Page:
The program then takes the constants and sets them as the pulse count, the counter will count down from those numbers to 0 using the new Slowclock. Once the counter gets to 0 the signal will be turned low and will continue to be sent for the remaining part of the 20ms, this is done with 'Sync' which counts down from 20ms then repeats. All servos use this 20ms refresh period.
entity Servo_Timing is
    Port ( Clock : in  STD_LOGIC;
                BTNS : in STD_LOGIC_VECTOR( 6 downto 0);
                Pulse : out  STD_LOGIC);
 
 
end Servo_Timing;
 
architecture Behavioral of Servo_Timing is
 
signal Slowclock : STD_LOGIC := '0';
 
--Constant Pulse_050 : integer := 10;
Constant Pulse_075 : integer := 15;
Constant Pulse_100 : integer := 20;
Constant Pulse_125 : integer := 25;
Constant Pulse_150 : integer := 30;
Constant Pulse_175 : integer := 35;
Constant Pulse_200 : integer := 40;
Constant Pulse_225 : integer := 45;
 
 
begin
 
 
 
    process(Clock)
        Variable Pulse_Count_Start : integer;
        Variable Pulse_Count : integer;
        Variable Sync : integer := 200;
        Variable Sync_Start : integer;
        variable Counter : integer := 2500;
 
    begin
        --create slowclock at .5ms
        if( rising_edge(Clock) ) then
            Counter := Counter-1;
 
            if( Counter = 0 ) then
                Counter := 2500;
                Slowclock <= not Slowclock;
 
                if( Pulse_Count = 0) then
                    Pulse <= '0';
 
                    if( Sync = 0) then
                        --this was used when we had just a single servo
                        Case BTNS is
                            when "1000000" => Pulse_Count_Start := Pulse_075;
                            when "0100000" => Pulse_Count_Start := Pulse_100;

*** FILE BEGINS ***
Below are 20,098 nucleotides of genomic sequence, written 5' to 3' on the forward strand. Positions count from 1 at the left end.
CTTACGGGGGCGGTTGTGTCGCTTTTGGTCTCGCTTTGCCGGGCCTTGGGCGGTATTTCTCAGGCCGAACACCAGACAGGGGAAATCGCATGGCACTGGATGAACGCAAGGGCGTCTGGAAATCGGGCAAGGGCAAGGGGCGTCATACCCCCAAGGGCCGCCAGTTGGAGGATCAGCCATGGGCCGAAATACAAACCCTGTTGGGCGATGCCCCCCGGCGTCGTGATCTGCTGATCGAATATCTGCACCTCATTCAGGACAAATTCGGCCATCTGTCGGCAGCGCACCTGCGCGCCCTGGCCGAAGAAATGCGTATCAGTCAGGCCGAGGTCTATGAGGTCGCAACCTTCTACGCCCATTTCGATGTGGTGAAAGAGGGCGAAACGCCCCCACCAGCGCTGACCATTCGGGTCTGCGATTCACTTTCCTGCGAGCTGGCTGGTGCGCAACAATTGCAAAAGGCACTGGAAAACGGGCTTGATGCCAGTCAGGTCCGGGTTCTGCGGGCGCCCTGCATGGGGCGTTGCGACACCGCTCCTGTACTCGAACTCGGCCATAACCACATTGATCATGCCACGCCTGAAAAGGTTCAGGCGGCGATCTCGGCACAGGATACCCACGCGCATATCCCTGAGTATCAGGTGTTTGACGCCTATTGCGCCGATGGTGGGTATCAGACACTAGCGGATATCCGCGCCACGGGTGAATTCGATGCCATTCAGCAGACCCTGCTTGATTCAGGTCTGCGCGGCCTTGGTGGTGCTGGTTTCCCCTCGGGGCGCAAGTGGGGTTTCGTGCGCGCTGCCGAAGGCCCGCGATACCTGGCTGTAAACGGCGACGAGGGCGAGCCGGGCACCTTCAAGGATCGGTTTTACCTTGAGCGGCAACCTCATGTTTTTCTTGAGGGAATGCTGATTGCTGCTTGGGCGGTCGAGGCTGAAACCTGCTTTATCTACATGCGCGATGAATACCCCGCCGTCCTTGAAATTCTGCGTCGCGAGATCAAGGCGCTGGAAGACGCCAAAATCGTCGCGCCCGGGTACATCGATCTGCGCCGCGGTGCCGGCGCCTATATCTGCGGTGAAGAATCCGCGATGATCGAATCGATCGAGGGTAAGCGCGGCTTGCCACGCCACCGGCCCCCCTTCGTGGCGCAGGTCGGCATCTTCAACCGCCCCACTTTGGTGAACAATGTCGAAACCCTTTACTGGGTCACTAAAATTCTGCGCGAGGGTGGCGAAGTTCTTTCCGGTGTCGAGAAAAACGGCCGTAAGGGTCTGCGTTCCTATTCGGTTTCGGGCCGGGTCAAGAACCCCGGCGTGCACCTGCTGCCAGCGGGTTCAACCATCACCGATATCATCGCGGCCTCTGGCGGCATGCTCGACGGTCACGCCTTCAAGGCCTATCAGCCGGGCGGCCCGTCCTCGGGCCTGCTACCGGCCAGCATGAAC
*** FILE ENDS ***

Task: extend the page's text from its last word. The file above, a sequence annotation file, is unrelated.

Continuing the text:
when "0010000" => Pulse_Count_Start := Pulse_125;
                            when "0001000" => Pulse_Count_Start := Pulse_150;
                            when "0000100" => Pulse_Count_Start := Pulse_175;
                            when "0000010" => Pulse_Count_Start := Pulse_200;
                            when "0000001" => Pulse_Count_Start := Pulse_225;
 
        Pulse_Count := Pulse_Count_Start;
         else
            Sync :=Sync-1;
         end if;
 
        else
             Pulse_Count := Pulse_Count-1;
             Sync_Start := 200 - Pulse_Count_Start;
             Sync := Sync_Start;
             Pulse <= '1';
        end if;
 
   end if;
 
  end if;
 
 end process;
end Behavioral;


A few tips:
1. When buying servos make sure that whichever ones you choose will be adequate for your project. Using servos that are do not have enough torque is a bad idea. To avoid this start by estimating how much the arm and gun will weigh and shoot for a servo that has torque about twice the weight you are trying to move.
2. The servos are sold by torque so if you are moving something heavy and want to do so quickly then those servos will be pretty expensive. To save money try to keep the arm and gun as light as possible, we did this by removing the excess plastic from the gun and using only the necessary parts.
3. Broken servos are not fun, keep your servos safe.